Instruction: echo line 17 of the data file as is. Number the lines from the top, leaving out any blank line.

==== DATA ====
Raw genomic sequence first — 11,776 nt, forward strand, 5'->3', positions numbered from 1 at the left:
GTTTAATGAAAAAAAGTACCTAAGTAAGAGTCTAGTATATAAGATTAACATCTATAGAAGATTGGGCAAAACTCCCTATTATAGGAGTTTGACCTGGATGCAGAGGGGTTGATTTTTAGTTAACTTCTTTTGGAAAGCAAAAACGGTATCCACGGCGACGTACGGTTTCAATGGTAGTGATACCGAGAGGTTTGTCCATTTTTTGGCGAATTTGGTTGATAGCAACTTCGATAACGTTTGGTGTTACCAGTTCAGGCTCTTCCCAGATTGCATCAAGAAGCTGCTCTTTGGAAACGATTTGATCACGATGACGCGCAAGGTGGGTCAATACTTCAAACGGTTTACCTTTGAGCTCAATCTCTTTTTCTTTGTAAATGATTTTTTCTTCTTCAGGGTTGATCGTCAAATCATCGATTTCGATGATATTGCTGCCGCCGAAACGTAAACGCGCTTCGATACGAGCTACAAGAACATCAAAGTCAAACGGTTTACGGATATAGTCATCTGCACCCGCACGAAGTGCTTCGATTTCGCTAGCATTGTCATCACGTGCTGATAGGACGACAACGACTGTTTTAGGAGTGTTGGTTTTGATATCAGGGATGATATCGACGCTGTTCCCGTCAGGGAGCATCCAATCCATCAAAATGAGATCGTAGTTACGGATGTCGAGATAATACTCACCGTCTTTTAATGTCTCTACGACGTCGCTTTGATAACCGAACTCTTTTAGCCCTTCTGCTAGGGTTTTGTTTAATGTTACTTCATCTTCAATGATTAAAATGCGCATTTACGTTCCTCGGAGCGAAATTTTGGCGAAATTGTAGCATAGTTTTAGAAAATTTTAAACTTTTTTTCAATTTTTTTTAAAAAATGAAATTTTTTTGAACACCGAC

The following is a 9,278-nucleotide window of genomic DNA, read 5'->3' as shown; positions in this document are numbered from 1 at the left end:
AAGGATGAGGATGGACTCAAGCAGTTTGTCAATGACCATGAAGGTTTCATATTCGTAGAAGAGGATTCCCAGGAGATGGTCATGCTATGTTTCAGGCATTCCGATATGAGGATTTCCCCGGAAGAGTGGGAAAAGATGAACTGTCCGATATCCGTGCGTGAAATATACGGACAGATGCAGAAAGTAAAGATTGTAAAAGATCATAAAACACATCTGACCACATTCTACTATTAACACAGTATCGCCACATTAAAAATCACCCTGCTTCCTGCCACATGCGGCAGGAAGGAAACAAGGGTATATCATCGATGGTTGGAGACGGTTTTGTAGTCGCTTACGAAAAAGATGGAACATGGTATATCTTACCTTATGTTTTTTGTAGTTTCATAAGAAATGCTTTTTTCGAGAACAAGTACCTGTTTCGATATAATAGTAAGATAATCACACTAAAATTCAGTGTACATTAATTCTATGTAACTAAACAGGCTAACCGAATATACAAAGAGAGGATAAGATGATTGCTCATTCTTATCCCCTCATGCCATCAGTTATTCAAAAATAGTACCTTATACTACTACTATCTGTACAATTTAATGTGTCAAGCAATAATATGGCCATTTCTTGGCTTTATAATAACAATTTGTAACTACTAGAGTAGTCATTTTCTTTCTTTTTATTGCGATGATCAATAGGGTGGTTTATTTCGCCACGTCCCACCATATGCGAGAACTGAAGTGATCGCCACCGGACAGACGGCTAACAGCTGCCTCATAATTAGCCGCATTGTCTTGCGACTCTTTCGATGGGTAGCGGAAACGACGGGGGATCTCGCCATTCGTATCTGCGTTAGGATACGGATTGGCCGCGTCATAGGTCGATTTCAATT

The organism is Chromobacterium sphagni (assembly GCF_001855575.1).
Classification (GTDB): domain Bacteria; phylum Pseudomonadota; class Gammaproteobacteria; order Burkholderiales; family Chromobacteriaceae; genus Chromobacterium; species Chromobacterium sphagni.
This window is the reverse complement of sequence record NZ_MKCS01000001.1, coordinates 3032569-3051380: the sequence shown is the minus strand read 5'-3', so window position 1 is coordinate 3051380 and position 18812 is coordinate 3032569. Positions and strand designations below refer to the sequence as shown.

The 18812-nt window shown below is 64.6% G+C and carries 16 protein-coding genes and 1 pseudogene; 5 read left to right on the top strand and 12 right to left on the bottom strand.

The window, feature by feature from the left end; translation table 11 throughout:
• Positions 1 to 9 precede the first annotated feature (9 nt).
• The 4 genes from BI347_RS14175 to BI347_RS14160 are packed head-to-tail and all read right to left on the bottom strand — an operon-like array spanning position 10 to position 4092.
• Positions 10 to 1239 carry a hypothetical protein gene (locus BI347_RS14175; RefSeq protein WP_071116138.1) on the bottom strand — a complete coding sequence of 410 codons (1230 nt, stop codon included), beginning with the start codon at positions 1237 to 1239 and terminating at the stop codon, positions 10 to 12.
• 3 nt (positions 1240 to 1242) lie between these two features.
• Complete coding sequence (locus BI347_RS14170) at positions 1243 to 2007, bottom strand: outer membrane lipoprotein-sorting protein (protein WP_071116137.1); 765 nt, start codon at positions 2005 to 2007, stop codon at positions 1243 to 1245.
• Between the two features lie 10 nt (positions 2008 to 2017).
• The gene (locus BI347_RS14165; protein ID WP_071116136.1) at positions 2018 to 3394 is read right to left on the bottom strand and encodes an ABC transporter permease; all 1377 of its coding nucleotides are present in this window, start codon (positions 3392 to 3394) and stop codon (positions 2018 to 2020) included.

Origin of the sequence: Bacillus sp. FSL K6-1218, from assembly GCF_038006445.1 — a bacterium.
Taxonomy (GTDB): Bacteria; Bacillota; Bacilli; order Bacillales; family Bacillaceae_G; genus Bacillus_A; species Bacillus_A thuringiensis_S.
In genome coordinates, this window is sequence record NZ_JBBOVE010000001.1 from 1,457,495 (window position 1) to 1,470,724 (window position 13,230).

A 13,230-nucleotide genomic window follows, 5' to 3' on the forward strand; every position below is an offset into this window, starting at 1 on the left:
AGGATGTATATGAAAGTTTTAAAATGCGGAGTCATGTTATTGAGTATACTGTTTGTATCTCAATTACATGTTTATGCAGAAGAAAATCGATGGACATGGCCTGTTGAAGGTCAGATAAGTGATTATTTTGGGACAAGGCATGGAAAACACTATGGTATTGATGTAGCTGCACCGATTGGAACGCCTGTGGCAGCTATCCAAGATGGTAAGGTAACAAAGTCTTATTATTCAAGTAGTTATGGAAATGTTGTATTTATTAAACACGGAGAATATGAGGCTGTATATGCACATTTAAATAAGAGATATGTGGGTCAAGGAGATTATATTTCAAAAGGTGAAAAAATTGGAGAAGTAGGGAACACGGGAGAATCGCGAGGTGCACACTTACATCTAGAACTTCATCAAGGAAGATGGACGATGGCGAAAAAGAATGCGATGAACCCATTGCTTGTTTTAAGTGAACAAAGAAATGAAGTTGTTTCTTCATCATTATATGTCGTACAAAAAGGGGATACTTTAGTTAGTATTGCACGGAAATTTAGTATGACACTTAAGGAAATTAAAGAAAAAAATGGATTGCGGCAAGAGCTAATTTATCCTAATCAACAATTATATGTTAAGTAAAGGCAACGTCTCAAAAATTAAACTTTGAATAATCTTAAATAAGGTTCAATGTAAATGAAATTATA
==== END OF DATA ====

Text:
Origin of the sequence: Bacillus sp. FSL K6-1218, from assembly GCF_038006445.1 — a bacterium.